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Withholding Contact: When Silence Is Worse Than Verbal Abuse

October 24, 2017 Emma-Marie Smith

Withholding contact can affect us more than verbal abuse and make us feel like we don't matter. So why do abusers withhold contact and how can we stop it?

Withholding contact is something your partner could do that could make you feel worse than hearing his verbal abuse. Picture yourself in a relationship in which there are no violent outbursts, no explosive fits of rage, no words thrown at you like hand grenades, in which your only punishments are silence and deprivation. It may sound like a favorable option to anyone on the frontline of a verbally abusive relationship, but so-called "withholding" is a particularly insidious method of abuse that deprives us of our basic comforts and makes us feel less than human. Here's why verbal abusers withhold verbal and physical contact, and how to respond.

Withholding Contact Can Affect Us More than Verbal Abuse

Perversely, one of the verbal abuser's most effective methods is to withhold contact entirely. He will ignore all of your efforts to communicate until you're literally pleading for him to acknowledge you. He may ask basic questions such as, "Did you walk the dog today?" or "Have you seen my keys?" but he will avoid all unnecessary interaction with you unless you're around others.

So why does this happen? According to The Good Men Project, verbal abusers withhold contact when they need to reestablish their dominance and encourage us to resubmit.1

Your partner's absurd argument is that if you just give up your silly notion of having a healthy, communicative relationship between two equal partners and resubmit to emotional domination and abuse, the warmth and love will return.

This rings true for my experience and helps me to understand why I felt like I was imagining the abuse in my relationship. My ex-boyfriend regularly denied me affection, communication and even information for days or weeks at a time. He would often take off in the middle of the night and not tell me where he was going or when he would be back; other times he refused to even look at me, but he would never accept that any of this was strange or that I deserved any better.

I now recognize that his need for control was born out of fear, but at the time it made me feel like a ghost, like I was less than nothing.

How Do I Stop an Abuser from Withholding Contact?

Make no mistake: withholding contact is a form of emotional blackmail, and it is not okay under any circumstances. Your partner will tell you he has "every right" to take some space or that he's not obliged to talk to you because of something you've done. He will say that you're "overreacting" to his vow of silence or that you deserve to be ignored. He may not even make eye contact with you. It is painful to be on the receiving end of this behavior, so here's what to do when it starts.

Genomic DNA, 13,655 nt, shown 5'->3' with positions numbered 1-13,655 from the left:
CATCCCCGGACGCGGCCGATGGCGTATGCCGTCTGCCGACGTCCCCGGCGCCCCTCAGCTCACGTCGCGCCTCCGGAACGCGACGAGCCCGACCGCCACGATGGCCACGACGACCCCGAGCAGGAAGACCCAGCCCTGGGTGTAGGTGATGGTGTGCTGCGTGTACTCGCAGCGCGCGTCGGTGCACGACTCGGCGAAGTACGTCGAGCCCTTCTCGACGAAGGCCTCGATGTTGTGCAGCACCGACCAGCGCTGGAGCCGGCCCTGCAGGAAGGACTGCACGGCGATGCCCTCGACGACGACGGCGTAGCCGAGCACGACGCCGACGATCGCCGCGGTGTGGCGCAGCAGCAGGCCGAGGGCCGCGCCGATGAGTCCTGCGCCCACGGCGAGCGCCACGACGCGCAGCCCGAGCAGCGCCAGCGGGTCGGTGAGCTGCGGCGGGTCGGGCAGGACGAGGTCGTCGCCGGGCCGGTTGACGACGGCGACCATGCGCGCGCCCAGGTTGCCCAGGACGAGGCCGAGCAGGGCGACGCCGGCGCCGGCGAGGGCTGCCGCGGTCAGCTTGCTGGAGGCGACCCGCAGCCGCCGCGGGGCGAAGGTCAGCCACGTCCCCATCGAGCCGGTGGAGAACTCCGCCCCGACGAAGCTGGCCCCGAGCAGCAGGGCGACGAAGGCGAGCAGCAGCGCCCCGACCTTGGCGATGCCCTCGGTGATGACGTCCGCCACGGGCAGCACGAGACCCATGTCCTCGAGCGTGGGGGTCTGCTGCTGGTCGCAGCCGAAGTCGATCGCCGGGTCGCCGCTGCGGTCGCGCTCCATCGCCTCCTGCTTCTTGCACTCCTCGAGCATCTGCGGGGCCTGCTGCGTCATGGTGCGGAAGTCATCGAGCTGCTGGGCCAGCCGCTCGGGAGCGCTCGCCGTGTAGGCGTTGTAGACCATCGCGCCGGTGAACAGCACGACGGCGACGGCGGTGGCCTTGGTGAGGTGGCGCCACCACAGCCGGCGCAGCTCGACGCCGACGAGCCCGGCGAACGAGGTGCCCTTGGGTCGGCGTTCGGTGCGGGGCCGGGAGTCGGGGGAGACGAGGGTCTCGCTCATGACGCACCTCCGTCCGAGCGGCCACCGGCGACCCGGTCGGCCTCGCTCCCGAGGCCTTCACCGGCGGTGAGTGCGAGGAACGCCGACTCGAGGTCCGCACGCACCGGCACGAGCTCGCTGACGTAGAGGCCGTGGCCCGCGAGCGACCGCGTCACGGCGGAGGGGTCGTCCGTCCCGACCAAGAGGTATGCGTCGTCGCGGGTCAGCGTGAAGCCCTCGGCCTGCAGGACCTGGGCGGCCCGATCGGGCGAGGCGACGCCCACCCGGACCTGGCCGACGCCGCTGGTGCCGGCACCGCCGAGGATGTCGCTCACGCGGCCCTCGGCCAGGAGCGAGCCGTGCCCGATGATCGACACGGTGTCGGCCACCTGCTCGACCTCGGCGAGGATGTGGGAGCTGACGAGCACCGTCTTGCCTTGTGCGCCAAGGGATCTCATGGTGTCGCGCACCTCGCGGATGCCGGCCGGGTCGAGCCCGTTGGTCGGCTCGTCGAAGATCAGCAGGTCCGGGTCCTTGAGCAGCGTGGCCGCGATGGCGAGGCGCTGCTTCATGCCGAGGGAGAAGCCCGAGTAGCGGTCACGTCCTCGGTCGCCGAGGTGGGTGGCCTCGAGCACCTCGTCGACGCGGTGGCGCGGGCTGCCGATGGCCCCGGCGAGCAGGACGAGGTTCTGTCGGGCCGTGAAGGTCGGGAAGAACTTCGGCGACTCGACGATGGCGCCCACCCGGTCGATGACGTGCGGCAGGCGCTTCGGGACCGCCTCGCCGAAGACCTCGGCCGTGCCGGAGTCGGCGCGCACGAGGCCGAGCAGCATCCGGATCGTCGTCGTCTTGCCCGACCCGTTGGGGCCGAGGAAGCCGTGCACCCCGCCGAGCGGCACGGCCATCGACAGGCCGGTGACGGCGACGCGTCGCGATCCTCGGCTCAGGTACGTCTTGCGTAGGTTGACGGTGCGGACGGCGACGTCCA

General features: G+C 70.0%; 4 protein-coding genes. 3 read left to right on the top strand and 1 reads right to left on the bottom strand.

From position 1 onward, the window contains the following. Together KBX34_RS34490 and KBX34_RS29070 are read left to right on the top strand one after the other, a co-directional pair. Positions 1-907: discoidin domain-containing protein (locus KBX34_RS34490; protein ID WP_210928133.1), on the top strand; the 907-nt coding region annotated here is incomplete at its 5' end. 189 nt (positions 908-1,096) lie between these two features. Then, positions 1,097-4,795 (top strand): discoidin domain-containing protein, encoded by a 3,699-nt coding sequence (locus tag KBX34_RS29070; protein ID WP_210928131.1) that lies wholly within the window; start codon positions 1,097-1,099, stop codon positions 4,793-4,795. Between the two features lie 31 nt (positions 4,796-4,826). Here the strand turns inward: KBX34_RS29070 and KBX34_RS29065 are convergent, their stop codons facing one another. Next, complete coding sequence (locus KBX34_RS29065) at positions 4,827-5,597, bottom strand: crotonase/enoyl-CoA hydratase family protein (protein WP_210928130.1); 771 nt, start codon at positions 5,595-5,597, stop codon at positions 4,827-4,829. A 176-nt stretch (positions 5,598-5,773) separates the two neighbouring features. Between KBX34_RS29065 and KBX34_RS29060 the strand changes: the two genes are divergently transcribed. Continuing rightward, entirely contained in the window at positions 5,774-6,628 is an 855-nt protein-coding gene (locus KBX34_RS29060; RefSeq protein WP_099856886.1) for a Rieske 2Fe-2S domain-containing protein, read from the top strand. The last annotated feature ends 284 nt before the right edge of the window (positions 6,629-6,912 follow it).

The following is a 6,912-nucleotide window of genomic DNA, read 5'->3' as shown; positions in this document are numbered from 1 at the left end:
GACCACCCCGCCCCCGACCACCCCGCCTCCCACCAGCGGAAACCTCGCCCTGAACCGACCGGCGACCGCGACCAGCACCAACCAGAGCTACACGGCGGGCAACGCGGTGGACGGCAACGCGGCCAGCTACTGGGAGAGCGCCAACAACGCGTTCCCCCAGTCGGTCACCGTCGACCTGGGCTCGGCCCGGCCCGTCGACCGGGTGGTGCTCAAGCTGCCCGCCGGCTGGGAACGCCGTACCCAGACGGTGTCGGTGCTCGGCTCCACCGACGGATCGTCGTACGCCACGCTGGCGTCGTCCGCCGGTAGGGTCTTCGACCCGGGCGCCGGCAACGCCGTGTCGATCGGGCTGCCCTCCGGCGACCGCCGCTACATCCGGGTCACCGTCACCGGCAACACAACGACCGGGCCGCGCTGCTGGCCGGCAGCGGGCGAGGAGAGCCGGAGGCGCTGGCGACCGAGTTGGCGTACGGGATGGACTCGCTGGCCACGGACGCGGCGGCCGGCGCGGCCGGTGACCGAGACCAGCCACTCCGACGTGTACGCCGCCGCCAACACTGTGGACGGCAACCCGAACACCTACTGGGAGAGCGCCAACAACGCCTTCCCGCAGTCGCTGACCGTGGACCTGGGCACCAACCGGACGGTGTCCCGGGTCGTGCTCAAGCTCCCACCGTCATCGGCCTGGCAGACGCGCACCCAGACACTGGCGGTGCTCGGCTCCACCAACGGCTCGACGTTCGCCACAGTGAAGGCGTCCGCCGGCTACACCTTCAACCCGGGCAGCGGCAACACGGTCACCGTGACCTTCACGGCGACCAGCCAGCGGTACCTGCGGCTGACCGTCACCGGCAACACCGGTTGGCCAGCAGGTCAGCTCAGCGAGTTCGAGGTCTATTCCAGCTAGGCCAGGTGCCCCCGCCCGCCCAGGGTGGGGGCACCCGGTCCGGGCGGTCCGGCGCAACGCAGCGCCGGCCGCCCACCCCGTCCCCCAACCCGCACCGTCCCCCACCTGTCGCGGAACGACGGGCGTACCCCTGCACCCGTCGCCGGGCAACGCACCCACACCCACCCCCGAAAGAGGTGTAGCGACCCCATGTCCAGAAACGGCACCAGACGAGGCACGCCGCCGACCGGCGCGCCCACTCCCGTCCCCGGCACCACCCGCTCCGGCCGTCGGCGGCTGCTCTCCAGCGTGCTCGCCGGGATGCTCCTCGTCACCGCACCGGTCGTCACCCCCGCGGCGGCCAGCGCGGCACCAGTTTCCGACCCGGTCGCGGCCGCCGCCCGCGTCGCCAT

• Leave home for a few days. Explain that you're going to stay with family friends, or even in a hotel until he is ready to stop withholding contact and start to communicate.
  • Seek affection from friends and family. Although the comfort you receive from loved ones won't replace the kind of intimacy you get from a spouse, it will help you feel less alone.
  • Set clear boundaries. Tell your partner that unless his behavior changes, the relationship will end for good. Be prepared to follow through with this threat if the withholding continues.
  • Don't pander to his needs. Don't beg him; don't pester him. Calmly explain that his behavior towards you is not okay and that it needs to change if he wants to continue the relationship.

I realize that these actions require willpower and self-belief, both of which are difficult to muster when you feel hollow inside. However, the only way to stop the abuse is to tell your partner that you won't accept the verbal abuse anymore. He may not acknowledge your threats unless you leave, which might be your best and only option if he continues to treat you as if you don't matter.

Resources

1 Fiffer, T. G. (2015, March 26). When Your Partner Stops Giving: The Silent Pain of Emotional Withholding. Retrieved October 23, 2017.

APA Reference